8 March 2012
Mild hypothermia could act as a way of protecting people from long-term damage immediately after they have suffered a stroke.
Research carried out by scientists at the University of Erlangen highlighted that people who were subjected to a body temperature of 34 degrees C in the first 24 hours after a stroke experienced various benefits.
For example, the patients were able to reduce the side effects which are common with the tissue plasminogen activator (tPA), as well as enhance the window of opportunity to treat such a condition in the brain.
The research, which has been published in the journal Experimental & Translational Stroke Medicine, focused on thromboembolic stroke, a disease which results from a blood clot in the brain and leaves it starved of oxygen.
Commenting on the study, lead researcher Dr Rainer Kollmar said: "In all cases hypothermia was able to offset the side effects of tPA."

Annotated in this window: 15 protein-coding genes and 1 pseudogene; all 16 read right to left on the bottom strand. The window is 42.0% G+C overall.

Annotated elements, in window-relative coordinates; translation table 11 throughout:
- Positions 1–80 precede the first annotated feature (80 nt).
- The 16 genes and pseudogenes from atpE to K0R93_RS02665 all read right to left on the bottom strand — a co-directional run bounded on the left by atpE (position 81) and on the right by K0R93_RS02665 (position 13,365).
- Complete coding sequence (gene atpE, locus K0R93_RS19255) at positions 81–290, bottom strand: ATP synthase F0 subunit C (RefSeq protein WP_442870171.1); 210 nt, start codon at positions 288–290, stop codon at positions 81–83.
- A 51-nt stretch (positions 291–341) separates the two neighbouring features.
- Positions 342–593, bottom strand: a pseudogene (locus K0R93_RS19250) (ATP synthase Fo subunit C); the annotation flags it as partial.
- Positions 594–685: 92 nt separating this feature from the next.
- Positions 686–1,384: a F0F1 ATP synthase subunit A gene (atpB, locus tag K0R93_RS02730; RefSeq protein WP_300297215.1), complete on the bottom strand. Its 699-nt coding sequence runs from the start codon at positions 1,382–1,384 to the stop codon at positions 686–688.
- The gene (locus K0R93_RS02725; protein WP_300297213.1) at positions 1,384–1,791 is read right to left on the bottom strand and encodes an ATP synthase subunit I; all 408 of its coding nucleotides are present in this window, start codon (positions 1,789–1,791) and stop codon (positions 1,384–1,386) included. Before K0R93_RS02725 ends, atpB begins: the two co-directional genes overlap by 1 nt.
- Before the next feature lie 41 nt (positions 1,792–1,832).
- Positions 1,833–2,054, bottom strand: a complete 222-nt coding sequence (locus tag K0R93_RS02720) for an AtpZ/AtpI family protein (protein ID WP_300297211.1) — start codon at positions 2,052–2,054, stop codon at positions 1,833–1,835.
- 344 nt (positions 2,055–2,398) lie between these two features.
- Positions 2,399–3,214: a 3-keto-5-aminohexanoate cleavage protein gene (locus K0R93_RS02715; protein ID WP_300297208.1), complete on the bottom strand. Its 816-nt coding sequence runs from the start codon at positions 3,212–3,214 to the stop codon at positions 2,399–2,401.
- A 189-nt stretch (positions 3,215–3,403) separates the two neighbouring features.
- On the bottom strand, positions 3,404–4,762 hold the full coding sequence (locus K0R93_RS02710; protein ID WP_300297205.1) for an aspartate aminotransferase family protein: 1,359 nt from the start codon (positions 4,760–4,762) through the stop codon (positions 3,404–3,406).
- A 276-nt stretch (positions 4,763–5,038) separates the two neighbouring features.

Scientists at the Toronto Western Research Institute, Krembil Neuroscience Center are also looking to help the treatment of stroke, by creating a new drug which assists the brain by offering a neuroprotective effect when someone suffers from the severe condition.
Posted by Philip Briggs
Tymianski, Michael. 'Treatment of Stroke with a PSD95 inhibitor in the Gyrencephalic Primate Brain'. Nature. Wednesday February 29th 2012.
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